The Apologist Tradition: A Transitional Period in Southern Proslavery Thought, 1831-1845

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Description:

Early antebellum defenders of slavery acknowledged that slavery created problems for southern society. They contended, however, that slave society was better and more natural than other forms of social organization. Thomas R. Dew, William Harper, and James Henry Hammond each expressed a social philosophy in which slavery had a crucial role in preserving social order. They argued from the basis of social organicism, the idea that society should have an elite that controlled the masses. For all three men, slavery represented a system of order that helped balance the dangers of democracy. Significantly, however, all three men recognized that the slave system was not perfect, and despite their defense of slavery, argued that it was a human institution and therefore corruptible.

Creator(s): Austin, Clara
Creation Date: December 2000
Partner(s):
UNT Libraries
Collection(s):
UNT Theses and Dissertations
Usage:
Total Uses: 560
Past 30 days: 24
Yesterday: 3
Creator (Author):
Publisher Info:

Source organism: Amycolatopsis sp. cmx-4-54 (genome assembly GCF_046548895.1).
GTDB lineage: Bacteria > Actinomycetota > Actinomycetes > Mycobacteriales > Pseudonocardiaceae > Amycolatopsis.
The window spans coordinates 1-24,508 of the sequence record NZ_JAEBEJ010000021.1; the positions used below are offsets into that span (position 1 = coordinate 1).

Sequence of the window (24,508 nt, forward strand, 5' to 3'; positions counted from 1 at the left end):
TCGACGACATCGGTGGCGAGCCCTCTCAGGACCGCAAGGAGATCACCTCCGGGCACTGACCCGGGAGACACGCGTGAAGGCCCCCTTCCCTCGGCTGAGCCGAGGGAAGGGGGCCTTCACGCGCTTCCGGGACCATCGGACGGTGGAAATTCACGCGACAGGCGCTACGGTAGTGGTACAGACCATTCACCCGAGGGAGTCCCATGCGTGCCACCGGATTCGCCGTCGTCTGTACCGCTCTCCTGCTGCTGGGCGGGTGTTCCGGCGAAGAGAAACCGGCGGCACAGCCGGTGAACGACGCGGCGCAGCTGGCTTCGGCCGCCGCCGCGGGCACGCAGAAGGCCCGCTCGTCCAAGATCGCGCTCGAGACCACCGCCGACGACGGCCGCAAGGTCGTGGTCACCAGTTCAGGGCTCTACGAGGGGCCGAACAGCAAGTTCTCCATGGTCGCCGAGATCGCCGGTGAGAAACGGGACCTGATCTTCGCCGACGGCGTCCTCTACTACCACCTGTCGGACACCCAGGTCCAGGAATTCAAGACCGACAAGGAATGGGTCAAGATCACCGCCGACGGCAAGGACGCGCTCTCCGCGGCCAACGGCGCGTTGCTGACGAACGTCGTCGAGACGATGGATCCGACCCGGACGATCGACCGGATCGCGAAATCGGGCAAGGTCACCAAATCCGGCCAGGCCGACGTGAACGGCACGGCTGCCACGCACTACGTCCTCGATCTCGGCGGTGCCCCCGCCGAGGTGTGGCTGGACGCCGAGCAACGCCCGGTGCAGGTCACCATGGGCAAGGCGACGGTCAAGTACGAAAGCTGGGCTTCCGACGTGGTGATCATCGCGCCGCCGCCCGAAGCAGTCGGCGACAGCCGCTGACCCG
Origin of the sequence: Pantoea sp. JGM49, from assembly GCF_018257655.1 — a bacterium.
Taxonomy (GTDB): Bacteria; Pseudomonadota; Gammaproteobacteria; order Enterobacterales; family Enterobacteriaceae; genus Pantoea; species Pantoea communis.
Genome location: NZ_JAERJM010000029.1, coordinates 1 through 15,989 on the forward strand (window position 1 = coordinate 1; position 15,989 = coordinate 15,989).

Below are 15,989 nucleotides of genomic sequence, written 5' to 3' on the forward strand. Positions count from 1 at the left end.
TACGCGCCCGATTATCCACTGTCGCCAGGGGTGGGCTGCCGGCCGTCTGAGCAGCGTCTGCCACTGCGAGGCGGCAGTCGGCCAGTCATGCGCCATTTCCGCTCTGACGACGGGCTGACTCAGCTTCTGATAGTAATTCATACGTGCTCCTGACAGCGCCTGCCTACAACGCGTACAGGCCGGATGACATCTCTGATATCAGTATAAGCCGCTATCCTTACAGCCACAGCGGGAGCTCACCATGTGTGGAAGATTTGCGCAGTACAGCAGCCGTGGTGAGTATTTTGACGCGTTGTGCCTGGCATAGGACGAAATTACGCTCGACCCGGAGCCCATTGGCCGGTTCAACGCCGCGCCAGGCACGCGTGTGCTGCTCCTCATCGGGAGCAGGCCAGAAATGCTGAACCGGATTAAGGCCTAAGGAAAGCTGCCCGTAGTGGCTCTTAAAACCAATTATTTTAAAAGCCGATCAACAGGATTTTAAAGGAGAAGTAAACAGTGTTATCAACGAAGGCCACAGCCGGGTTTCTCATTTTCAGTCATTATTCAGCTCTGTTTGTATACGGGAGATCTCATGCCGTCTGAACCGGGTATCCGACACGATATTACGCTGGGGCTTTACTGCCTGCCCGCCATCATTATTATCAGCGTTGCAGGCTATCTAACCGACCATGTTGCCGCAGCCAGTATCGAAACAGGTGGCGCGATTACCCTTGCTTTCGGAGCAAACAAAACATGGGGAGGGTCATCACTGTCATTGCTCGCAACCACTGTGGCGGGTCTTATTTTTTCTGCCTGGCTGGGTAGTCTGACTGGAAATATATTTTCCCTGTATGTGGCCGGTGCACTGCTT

Publisher Name: University of North Texas
Place of Publication: Denton, Texas
Date(s):
  • Creation: December 2000
  • Digitized: June 14, 2007
Description:

Early antebellum defenders of slavery acknowledged that slavery created problems for southern society. They contended, however, that slave society was better and more natural than other forms of social organization. Thomas R. Dew, William Harper, and James Henry Hammond each expressed a social philosophy in which slavery had a crucial role in preserving social order. They argued from the basis of social organicism, the idea that society should have an elite that controlled the masses. For all three men, slavery represented a system of order that helped balance the dangers of democracy. Significantly, however, all three men recognized that the slave system was not perfect, and despite their defense of slavery, argued that it was a human institution and therefore corruptible.

Degree:
Level: Master's
Discipline: American History
Language(s):
Subject(s):
Keyword(s): slavery | social organicism | Thomas R. Dew | William Harper | James Henry Hammond
Contributor(s):
Partner:
UNT Libraries
Collection:
UNT Theses and Dissertations
Identifier:
  • OCLC: 47678253 |
  • ARK: ark:/67531/metadc2680
Resource Type: Thesis or Dissertation
Format: Text
Rights:
Access: Use restricted to UNT Community
License: Copyright
Holder: Austin, Clara
Statement: Copyright is held by the author, unless otherwise noted. All rights reserved.